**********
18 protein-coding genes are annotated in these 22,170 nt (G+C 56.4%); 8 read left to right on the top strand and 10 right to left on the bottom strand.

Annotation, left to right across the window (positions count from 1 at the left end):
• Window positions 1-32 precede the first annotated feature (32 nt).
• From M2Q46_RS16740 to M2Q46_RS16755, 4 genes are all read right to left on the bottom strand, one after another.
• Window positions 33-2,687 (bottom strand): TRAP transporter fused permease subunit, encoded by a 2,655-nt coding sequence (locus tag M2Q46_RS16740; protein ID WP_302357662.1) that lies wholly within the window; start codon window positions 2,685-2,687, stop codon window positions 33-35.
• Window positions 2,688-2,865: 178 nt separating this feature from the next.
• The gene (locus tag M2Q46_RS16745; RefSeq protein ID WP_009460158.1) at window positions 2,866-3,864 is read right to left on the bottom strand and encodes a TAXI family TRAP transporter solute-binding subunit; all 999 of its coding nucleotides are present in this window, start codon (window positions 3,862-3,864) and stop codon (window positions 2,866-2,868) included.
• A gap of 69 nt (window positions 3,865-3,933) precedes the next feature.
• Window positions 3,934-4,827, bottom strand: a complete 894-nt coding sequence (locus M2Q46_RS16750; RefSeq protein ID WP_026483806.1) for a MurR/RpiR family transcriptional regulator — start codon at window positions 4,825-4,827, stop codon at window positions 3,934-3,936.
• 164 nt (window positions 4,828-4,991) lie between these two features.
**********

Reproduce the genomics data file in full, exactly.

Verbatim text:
18 protein-coding genes are annotated in these 22,170 nt (G+C 56.4%); 8 read left to right on the top strand and 10 right to left on the bottom strand.

Annotation, left to right across the window (positions count from 1 at the left end):
• Window positions 1-32 precede the first annotated feature (32 nt).
• From M2Q46_RS16740 to M2Q46_RS16755, 4 genes are all read right to left on the bottom strand, one after another.
• Window positions 33-2,687 (bottom strand): TRAP transporter fused permease subunit, encoded by a 2,655-nt coding sequence (locus tag M2Q46_RS16740; protein ID WP_302357662.1) that lies wholly within the window; start codon window positions 2,685-2,687, stop codon window positions 33-35.
• Window positions 2,688-2,865: 178 nt separating this feature from the next.
• The gene (locus tag M2Q46_RS16745; RefSeq protein ID WP_009460158.1) at window positions 2,866-3,864 is read right to left on the bottom strand and encodes a TAXI family TRAP transporter solute-binding subunit; all 999 of its coding nucleotides are present in this window, start codon (window positions 3,862-3,864) and stop codon (window positions 2,866-2,868) included.
• A gap of 69 nt (window positions 3,865-3,933) precedes the next feature.
• Window positions 3,934-4,827, bottom strand: a complete 894-nt coding sequence (locus M2Q46_RS16750; RefSeq protein ID WP_026483806.1) for a MurR/RpiR family transcriptional regulator — start codon at window positions 4,825-4,827, stop codon at window positions 3,934-3,936.
• 164 nt (window positions 4,828-4,991) lie between these two features.